The advantage of waiting to tell a family story until you are back at your home away from the rest of the extended family is you get to tell it your way without their corrections. And those who know me best know that I usually tell stories better my way anyway … so here’s my version of some of the story. I’m sure I’ll come up with more later.
Before we had cameras on our phones, it was always a surprise to see what the pictures would be when they came back. There’s a picture on my Facebook feed from 1979 with Mimi laughing and Grandpa’s look of adoration is priceless. Everyone should be loved with that kind of immeasurable love.
Before Mimi retired, Grandpa would get up, start the coffee, go out and milk the cows, feed the animals in the feed lot, come back in, and bring Mimi her coffee in bed. After she retired, he would ask her if she wanted her coffee in bed or at the kitchen table. Grandpa died in 1989 and she missed him everyday. As someone who has studied grief, I honestly don’t think she had complicated grief. I think she simply had longing. Who wouldn’t when you had someone who brought you coffee in bed and adored you? Grandpa and Mimi had invested in each other and the community in which they lived. Everywhere she went and looked were reminders of him and their shared life and love. She wasn’t refusing to invest in each new day. She did that. She made new friends even at the “retirement” center. And protested God leaving her here because she had done everything she needed to do even while she continued to influence those who cared for her with her faith.
Mimi had the uncanny gift of simultaneously being able to find the cloud in every silver lining and lifting the gifts and blessings of God in life. She knew about suffering all her life since her mother died when she was 12 and she was the oldest. Even though her father moved all of them, her and her brothers and sister to live with her grandmother, she took the responsibility to raise them all very seriously. Mimi had a touch of TB when she was 14. They put her in the attic with the window open and froze it. The snow came in on the quilts and blankets where she slept as they worked to save her. She ended up with two small spots on her lungs for the rest of her 97 years.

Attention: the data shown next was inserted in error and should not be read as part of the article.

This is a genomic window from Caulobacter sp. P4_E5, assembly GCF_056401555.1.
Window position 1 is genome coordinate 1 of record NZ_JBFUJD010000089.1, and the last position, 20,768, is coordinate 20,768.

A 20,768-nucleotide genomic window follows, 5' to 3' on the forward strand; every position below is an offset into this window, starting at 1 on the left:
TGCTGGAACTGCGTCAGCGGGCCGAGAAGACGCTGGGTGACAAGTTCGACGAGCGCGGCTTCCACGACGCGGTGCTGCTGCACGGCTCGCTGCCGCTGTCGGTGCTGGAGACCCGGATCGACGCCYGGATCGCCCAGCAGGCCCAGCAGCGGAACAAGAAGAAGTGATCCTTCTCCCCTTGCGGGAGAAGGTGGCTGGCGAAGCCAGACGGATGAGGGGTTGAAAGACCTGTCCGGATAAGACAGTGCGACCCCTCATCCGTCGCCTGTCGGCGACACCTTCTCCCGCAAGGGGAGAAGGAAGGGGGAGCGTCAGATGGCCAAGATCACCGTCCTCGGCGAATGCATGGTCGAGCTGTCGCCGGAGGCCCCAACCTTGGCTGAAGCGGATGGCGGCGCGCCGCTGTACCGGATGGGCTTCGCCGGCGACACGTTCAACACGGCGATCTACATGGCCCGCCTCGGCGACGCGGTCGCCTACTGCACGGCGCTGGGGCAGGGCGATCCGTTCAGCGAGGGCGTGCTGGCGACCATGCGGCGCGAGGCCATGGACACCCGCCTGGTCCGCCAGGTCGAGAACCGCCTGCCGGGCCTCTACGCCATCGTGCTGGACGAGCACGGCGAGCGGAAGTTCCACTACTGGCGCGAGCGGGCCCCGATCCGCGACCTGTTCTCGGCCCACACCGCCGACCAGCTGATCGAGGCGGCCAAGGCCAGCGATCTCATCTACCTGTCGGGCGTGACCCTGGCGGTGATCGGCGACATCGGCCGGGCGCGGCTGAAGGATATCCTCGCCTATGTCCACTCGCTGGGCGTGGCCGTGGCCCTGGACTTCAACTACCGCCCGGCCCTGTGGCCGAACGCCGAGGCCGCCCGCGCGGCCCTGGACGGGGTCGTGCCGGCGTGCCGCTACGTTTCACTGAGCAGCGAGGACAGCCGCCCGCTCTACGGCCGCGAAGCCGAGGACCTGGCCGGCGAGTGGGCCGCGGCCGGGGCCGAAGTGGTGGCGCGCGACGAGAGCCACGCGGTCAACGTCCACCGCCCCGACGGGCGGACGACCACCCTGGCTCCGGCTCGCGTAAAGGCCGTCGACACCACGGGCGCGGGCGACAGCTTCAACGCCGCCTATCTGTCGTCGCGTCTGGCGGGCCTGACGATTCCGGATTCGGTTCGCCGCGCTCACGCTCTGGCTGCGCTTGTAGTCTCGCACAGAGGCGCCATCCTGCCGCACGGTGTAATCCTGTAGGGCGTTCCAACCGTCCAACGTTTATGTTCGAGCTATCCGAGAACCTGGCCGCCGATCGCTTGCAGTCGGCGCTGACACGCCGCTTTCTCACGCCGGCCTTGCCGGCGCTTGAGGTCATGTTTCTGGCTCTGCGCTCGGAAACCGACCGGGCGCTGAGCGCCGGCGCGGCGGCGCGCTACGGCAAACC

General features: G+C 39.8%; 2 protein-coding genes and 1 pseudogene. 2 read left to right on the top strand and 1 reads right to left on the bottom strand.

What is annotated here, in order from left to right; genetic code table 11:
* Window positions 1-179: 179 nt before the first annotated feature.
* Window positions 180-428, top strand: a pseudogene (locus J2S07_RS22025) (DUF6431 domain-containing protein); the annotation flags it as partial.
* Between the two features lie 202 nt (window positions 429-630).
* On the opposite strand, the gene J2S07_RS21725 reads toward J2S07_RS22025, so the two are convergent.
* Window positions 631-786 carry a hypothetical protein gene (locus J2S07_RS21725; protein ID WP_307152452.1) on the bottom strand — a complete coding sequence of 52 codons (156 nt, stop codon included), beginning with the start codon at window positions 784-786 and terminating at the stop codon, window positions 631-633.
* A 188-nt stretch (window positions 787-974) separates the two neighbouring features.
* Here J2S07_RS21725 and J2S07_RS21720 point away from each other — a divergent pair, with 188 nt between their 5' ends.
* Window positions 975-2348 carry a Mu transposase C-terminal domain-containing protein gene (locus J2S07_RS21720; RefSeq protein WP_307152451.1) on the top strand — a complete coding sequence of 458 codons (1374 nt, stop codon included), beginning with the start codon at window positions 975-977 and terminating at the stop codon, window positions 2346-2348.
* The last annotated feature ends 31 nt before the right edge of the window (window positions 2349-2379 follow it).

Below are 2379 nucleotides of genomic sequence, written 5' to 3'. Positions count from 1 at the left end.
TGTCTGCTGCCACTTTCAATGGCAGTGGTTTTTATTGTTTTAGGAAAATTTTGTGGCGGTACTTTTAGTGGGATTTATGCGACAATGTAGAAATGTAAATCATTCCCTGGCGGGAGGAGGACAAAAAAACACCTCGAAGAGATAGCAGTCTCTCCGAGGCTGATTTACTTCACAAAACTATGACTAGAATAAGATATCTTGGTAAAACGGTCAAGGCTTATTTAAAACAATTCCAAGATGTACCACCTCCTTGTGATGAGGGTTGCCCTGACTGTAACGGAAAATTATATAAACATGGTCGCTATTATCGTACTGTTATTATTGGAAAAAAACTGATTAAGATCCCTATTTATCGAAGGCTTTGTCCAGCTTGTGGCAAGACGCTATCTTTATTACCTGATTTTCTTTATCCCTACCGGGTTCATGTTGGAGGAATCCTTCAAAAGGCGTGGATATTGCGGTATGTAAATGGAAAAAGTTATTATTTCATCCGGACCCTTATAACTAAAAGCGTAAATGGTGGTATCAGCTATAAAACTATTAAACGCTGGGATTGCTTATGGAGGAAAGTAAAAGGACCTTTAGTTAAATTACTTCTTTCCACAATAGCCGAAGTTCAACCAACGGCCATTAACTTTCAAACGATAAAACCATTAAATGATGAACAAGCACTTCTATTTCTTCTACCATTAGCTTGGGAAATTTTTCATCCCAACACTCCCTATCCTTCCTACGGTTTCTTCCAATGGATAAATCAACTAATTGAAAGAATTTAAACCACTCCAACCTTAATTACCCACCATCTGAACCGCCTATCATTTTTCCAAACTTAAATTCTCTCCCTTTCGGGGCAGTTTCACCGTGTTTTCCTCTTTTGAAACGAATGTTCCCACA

Her first husband died of a heart attack when her youngest son was still in high school. She was a book keeper at the Missouri Farmers Association, the local feed store and grocery where Grandpa was the manager. He had compassion for her in her sorrow and struggle. His marriage had been long over many years before the divorce papers were inked but small towns will talk about anything. All of them had known each other for decades. Mimi had been my mother’s 4H leader. My Grandmother had taught Mimi’s daughter in 6th grade and later became a Mentor landing Marie her first teaching position. Oh the scandal!!! But they had been Grandpa and Mimi all my life. It was years before I knew any of that story. What I saw whenever I was on the farm, which was as often as possible, were two people who were as transparent and authentic as they could be. When they were moving cattle and frustrated everyone for 5 miles could hear their frustration yelled across the field! But they never demeaned one another or called each other names. They focused on what was done never attacking the person. And their love for each other was as evident as walking.
They also were the kind of people who made their faith a part of the routine of life. So Jesus and God came up in conversation just like the neighbors and the St Louis Cardinals. You couldn’t have a very long conversation with Mimi without all of those weaving into the conversation. At the funeral someone said, “Oleda was one of those people who knew everyone’s stories.” She sure did. She remembered people and their stories. She saw everyone as a Child of God and people were drawn to her because it. She had a way of speaking plainly and getting by with it because we knew she loved us. She knew us and as much as she could complain and say things we hated to hear her say, she was a truth-teller. I love her so much for the stories and the truth she told when no one else would. It was a rare person who did not know where s/he stood with her.
She couldn’t wait to be with Jesus and everyone else who had gone ahead of her. So while I miss her here, I’m grateful for a profound theology of the Communion of Saints and knowing that she has also drawn closer to me.
I’ve told Grandpa and Mimi stories all of my ministry. I won’t stop now. It will be a while before I can do it without crying because she also was the one who told stories to me. I love you Mimi.